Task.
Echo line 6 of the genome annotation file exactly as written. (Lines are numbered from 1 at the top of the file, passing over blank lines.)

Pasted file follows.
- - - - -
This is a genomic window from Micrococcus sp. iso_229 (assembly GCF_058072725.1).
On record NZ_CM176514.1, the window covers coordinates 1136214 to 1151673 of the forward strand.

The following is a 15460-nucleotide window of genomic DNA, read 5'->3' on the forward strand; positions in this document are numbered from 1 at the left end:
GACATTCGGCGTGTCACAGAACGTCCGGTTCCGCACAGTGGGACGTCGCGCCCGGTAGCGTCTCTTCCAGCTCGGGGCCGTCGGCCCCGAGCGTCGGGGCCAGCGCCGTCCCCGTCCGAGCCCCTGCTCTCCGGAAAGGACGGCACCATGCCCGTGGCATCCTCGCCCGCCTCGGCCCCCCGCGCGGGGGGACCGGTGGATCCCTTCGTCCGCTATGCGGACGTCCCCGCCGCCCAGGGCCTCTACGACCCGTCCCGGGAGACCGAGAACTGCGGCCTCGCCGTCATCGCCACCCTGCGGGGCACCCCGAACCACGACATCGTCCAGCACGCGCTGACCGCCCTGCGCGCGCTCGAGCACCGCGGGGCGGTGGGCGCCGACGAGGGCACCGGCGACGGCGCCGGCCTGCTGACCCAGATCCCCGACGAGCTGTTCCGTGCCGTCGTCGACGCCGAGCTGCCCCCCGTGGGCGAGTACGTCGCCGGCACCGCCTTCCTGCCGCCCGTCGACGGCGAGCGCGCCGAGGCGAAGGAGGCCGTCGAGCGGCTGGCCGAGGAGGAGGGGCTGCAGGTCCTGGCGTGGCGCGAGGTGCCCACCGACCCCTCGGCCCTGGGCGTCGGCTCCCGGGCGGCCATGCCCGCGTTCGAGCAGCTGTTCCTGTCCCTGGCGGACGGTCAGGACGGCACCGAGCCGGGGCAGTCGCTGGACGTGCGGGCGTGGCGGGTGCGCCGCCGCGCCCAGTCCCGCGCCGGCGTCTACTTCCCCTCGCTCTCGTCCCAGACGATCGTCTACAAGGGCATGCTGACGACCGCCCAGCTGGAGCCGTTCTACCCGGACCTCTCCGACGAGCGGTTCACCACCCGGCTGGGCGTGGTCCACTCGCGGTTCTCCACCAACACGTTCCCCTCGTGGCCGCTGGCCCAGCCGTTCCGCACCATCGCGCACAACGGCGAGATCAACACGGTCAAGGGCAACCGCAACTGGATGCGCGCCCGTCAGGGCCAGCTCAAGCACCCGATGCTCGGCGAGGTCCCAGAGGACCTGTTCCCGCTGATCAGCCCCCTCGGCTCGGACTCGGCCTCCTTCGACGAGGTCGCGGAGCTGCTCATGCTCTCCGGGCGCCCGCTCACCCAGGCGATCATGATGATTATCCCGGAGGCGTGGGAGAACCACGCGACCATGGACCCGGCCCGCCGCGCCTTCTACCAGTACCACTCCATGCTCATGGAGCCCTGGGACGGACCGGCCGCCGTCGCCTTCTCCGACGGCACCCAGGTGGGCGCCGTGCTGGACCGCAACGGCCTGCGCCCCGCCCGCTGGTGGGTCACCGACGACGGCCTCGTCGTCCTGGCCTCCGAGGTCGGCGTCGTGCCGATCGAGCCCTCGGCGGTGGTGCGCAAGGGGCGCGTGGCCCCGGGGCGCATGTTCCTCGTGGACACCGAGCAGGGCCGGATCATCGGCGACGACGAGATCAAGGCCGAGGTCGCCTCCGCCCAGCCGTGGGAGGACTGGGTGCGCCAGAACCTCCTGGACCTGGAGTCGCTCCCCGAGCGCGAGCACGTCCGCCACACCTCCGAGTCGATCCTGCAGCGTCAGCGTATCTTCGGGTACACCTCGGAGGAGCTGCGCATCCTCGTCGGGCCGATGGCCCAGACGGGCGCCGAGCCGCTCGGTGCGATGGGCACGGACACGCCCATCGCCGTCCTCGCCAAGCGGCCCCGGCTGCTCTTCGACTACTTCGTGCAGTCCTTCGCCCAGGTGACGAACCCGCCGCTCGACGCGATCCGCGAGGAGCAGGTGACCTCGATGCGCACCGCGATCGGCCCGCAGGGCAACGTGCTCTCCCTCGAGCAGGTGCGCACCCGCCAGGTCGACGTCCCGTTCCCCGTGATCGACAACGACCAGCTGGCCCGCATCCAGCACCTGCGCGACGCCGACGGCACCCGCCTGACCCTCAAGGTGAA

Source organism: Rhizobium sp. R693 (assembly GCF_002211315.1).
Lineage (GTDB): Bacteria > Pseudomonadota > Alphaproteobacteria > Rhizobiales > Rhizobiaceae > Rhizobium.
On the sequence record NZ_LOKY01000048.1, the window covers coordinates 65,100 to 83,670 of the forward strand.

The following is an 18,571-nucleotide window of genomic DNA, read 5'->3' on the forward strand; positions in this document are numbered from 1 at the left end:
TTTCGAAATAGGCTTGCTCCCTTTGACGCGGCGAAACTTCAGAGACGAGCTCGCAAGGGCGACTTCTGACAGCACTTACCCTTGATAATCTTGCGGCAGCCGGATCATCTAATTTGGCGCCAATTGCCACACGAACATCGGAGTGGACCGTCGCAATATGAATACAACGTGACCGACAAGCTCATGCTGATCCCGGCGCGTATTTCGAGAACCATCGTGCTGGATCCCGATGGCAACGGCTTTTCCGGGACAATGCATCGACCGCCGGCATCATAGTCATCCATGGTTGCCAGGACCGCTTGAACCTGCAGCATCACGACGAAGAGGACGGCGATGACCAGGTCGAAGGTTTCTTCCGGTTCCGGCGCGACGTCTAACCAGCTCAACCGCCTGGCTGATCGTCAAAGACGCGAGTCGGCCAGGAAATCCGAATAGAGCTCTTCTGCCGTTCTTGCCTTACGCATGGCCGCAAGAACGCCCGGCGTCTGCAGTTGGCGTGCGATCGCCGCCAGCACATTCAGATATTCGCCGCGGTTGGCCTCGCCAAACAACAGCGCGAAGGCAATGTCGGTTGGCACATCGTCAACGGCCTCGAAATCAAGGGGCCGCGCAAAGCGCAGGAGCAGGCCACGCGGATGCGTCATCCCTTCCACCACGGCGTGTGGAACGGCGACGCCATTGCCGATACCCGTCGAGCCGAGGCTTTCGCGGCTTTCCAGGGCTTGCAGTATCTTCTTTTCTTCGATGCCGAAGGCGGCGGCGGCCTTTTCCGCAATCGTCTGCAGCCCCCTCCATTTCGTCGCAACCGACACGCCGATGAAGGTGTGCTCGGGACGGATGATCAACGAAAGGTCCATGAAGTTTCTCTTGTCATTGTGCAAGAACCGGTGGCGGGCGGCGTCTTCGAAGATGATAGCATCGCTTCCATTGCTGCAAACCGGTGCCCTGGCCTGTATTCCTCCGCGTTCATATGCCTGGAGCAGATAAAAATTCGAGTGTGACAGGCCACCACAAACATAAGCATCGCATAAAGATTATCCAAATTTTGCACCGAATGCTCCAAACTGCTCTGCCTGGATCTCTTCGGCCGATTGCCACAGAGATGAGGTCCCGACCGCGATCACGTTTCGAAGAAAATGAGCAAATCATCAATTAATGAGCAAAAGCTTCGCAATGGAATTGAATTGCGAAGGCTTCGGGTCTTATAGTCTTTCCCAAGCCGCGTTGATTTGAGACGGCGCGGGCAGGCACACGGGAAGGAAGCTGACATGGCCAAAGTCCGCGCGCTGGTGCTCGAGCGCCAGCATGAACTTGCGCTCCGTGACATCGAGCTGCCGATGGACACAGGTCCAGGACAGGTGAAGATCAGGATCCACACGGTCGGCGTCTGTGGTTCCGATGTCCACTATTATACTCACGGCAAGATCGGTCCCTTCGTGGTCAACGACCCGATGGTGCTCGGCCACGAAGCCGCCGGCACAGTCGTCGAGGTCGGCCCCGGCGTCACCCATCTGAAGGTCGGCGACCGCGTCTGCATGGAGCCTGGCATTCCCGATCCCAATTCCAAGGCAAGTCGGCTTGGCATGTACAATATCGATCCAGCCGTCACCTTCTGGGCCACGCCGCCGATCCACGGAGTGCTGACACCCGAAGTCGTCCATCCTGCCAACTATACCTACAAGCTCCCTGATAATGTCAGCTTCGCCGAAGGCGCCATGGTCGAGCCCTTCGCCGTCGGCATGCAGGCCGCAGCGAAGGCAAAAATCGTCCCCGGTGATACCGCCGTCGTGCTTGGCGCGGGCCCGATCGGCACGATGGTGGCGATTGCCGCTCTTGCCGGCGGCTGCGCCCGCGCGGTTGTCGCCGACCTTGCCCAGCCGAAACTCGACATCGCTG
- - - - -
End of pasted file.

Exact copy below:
Lineage (GTDB): Bacteria > Pseudomonadota > Alphaproteobacteria > Rhizobiales > Rhizobiaceae > Rhizobium.